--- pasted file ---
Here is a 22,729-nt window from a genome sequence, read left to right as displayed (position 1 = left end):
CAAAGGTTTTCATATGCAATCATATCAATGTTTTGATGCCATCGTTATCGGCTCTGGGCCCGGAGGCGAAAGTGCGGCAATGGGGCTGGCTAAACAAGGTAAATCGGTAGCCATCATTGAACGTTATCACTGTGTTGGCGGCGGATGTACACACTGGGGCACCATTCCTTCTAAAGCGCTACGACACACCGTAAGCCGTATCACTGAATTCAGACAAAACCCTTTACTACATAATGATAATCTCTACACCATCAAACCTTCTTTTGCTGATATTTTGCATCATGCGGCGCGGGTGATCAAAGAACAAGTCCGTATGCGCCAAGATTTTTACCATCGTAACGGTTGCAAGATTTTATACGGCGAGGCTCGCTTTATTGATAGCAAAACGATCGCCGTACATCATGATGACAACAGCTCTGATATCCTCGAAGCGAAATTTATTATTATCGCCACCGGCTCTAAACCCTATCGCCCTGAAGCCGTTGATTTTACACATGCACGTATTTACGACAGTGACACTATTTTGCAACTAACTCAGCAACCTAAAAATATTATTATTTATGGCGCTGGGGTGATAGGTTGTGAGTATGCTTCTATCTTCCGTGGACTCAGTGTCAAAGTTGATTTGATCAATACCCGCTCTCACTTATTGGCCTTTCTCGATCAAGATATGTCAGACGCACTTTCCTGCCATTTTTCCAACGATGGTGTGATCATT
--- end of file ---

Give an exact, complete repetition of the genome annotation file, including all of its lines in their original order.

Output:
Here is a 22,729-nt window from a genome sequence, read left to right as displayed (position 1 = left end):
CAAAGGTTTTCATATGCAATCATATCAATGTTTTGATGCCATCGTTATCGGCTCTGGGCCCGGAGGCGAAAGTGCGGCAATGGGGCTGGCTAAACAAGGTAAATCGGTAGCCATCATTGAACGTTATCACTGTGTTGGCGGCGGATGTACACACTGGGGCACCATTCCTTCTAAAGCGCTACGACACACCGTAAGCCGTATCACTGAATTCAGACAAAACCCTTTACTACATAATGATAATCTCTACACCATCAAACCTTCTTTTGCTGATATTTTGCATCATGCGGCGCGGGTGATCAAAGAACAAGTCCGTATGCGCCAAGATTTTTACCATCGTAACGGTTGCAAGATTTTATACGGCGAGGCTCGCTTTATTGATAGCAAAACGATCGCCGTACATCATGATGACAACAGCTCTGATATCCTCGAAGCGAAATTTATTATTATCGCCACCGGCTCTAAACCCTATCGCCCTGAAGCCGTTGATTTTACACATGCACGTATTTACGACAGTGACACTATTTTGCAACTAACTCAGCAACCTAAAAATATTATTATTTATGGCGCTGGGGTGATAGGTTGTGAGTATGCTTCTATCTTCCGTGGACTCAGTGTCAAAGTTGATTTGATCAATACCCGCTCTCACTTATTGGCCTTTCTCGATCAAGATATGTCAGACGCACTTTCCTGCCATTTTTCCAACGATGGTGTGATCATT